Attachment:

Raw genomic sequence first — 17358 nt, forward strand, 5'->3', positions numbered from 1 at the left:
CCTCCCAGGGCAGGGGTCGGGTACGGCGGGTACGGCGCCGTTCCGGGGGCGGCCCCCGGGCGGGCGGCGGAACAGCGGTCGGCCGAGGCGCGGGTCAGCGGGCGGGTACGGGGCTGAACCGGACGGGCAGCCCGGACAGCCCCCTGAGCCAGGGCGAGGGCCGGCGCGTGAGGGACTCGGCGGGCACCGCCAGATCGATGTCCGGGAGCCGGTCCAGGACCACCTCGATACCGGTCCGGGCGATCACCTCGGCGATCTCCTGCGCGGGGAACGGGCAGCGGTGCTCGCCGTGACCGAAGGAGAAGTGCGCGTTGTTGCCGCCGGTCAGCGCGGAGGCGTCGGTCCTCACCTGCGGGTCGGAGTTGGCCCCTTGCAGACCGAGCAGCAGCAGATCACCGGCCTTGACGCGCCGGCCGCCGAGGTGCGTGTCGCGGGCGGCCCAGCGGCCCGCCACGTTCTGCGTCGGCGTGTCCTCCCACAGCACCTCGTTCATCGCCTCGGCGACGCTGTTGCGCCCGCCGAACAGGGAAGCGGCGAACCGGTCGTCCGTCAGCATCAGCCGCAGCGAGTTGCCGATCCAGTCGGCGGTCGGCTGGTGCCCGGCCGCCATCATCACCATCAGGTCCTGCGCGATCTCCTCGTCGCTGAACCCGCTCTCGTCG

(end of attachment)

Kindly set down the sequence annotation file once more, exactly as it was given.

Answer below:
Raw genomic sequence first — 17358 nt, forward strand, 5'->3', positions numbered from 1 at the left:
CCTCCCAGGGCAGGGGTCGGGTACGGCGGGTACGGCGCCGTTCCGGGGGCGGCCCCCGGGCGGGCGGCGGAACAGCGGTCGGCCGAGGCGCGGGTCAGCGGGCGGGTACGGGGCTGAACCGGACGGGCAGCCCGGACAGCCCCCTGAGCCAGGGCGAGGGCCGGCGCGTGAGGGACTCGGCGGGCACCGCCAGATCGATGTCCGGGAGCCGGTCCAGGACCACCTCGATACCGGTCCGGGCGATCACCTCGGCGATCTCCTGCGCGGGGAACGGGCAGCGGTGCTCGCCGTGACCGAAGGAGAAGTGCGCGTTGTTGCCGCCGGTCAGCGCGGAGGCGTCGGTCCTCACCTGCGGGTCGGAGTTGGCCCCTTGCAGACCGAGCAGCAGCAGATCACCGGCCTTGACGCGCCGGCCGCCGAGGTGCGTGTCGCGGGCGGCCCAGCGGCCCGCCACGTTCTGCGTCGGCGTGTCCTCCCACAGCACCTCGTTCATCGCCTCGGCGACGCTGTTGCGCCCGCCGAACAGGGAAGCGGCGAACCGGTCGTCCGTCAGCATCAGCCGCAGCGAGTTGCCGATCCAGTCGGCGGTCGGCTGGTGCCCGGCCGCCATCATCACCATCAGGTCCTGCGCGATCTCCTCGTCGCTGAACCCGCTCTCGTCG